A statewide flavored vaping products ban could potentially go into effect this week, which would mean vaping retailers would only be able to sell tobacco flavored juices.
The State of Montana last week notified the court that it intends to start enforcing the emergency ban this Wednesday, absent any court action. But attorneys for the vape-shop owners who filed a lawsuit to stop the ban asked the presiding judge to extend a temporary order blocking the state from enforcing the ban.
Vaping retailers told MTN News that they’ve been preparing for the ban, which they say will have a huge effect on their businesses and customers.
“It’s though,” said Monica Schultz, owner of Queen’s Palace. “We really don’t know what’s going to happen with the current status of things legally.”
Queen’s Palace, located off Last Chance Gulch in Helena, sees hundreds of customers each week. The store saw an influx of customers on Monday coming in to stock up on their vaping products, worried that it won’t be there after Wednesday.
The ban will not require owners to destroy their existing inventory, but many products have best by dates before the 120-day ban is over. “It’s going to be a huge loss in our income,” said Schultz. “But we’re not closing, we’ll still be here.”
Schultz opened Queen’s Palace a year ago with the intent of helping others quit smoking traditional cigarettes. She told MTN she’s worried about her customers returning to their previous unhealthy habits.
“Having to quit [vaping] is going to be a huge thing for a lot of different people,” explained Schultz. “It’s helped them get off of cigarettes into a more healthy alternative and eventually they can cut back and stop. I smoked for 25 years. It’s the one thing that got me to stop, and it wasn’t the tobacco flavored cause that’s the first thing I tried.”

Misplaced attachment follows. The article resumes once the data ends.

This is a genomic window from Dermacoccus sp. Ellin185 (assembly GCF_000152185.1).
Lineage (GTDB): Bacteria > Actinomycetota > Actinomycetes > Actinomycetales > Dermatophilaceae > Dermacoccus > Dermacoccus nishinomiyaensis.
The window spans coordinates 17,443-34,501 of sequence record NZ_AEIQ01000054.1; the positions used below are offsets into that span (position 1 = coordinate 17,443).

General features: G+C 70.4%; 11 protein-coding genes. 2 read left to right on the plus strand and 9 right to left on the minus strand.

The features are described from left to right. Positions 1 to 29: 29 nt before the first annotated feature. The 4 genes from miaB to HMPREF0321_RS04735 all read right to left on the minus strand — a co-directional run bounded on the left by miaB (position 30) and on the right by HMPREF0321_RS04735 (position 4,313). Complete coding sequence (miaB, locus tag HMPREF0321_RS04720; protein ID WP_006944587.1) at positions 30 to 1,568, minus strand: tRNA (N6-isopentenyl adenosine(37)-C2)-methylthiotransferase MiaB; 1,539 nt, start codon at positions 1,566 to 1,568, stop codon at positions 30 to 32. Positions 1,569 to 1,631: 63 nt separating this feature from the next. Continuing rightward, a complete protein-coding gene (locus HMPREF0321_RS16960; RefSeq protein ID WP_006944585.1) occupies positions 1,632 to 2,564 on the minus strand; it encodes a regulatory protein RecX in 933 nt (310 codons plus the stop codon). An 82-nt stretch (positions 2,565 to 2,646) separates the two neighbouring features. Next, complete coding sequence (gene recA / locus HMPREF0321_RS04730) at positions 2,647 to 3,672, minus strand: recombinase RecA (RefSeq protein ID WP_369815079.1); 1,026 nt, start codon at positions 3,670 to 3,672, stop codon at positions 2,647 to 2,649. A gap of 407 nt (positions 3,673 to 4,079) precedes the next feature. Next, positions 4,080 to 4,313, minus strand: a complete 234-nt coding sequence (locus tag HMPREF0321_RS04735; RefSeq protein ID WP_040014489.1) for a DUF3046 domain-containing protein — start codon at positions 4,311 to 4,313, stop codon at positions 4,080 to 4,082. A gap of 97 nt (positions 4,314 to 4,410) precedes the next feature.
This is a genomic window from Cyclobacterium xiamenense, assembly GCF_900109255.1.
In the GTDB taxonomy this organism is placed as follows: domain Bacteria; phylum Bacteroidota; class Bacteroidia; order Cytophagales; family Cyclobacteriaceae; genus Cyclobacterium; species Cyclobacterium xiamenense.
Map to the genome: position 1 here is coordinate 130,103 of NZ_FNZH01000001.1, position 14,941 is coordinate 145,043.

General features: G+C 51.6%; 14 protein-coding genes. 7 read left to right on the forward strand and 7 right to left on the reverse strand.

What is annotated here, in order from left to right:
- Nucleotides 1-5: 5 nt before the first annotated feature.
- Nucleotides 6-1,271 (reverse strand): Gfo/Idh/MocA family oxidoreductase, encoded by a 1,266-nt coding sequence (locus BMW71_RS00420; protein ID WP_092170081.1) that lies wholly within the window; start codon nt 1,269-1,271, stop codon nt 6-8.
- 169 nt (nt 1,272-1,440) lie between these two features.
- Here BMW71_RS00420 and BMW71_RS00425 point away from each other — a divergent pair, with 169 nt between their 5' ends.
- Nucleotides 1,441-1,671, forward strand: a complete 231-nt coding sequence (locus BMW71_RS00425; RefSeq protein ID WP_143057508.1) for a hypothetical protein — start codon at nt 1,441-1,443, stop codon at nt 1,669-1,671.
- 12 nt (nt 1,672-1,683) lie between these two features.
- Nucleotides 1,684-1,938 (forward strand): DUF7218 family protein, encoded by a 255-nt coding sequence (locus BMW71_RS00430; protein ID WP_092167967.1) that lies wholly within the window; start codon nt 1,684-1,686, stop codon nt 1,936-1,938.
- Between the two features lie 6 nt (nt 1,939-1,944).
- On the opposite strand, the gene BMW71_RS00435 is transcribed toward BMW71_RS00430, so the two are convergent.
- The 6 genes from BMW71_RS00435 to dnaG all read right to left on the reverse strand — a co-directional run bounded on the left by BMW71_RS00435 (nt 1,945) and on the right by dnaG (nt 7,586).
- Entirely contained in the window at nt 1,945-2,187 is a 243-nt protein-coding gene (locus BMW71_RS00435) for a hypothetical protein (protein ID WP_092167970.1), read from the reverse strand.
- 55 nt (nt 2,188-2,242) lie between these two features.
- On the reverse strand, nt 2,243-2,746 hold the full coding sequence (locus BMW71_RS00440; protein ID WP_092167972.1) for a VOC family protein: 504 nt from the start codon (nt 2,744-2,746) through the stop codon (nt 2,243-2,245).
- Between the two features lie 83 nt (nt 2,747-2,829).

Queen’s Palace customer Dallas Davis smoked two packs a day for 15 years. He wanted to quit tobacco for his kids and vaping was the only thing that worked.
“I never smoked in the house, but they knew, and they hated it,” said Davis. “Vaping has changed my relationship with my children because there isn’t that smell or bad breath that comes with smoking. I talk to my kids about what vaping is and addiction, and they’ve never once wanted to or asked to use my vape.”
The State reasoning for the ban is due to the proportions of youth addiction to flavors as well as the short- and long-term injuries from e-cigarette use.
The Montana Department of Public Health and Human Services (DPHHS) reports nearly 60% of Montana high school students and 30% of middle school students have tried vaping. Seven cases, including one death, of E-cigarette or Vaping Product Use Associated Lung Injury (EVALI) have been documented in Montana.
The CDC has cautioned specifically against THC-containing e-cigarette, or vaping, products, particularly from informal sources like friends, family, or in-person or online sellers.
Schultz says she only buys from reputable companies, makes sure to check every person’s ID that wants to buy and her shop doesn’t sell Juul products.
“I have a pretty strict set of morals. I want people to have better lives and I’d rather have people vape than smoke because we know smoking causes cancer and it’s highly addictive,” said Schultz.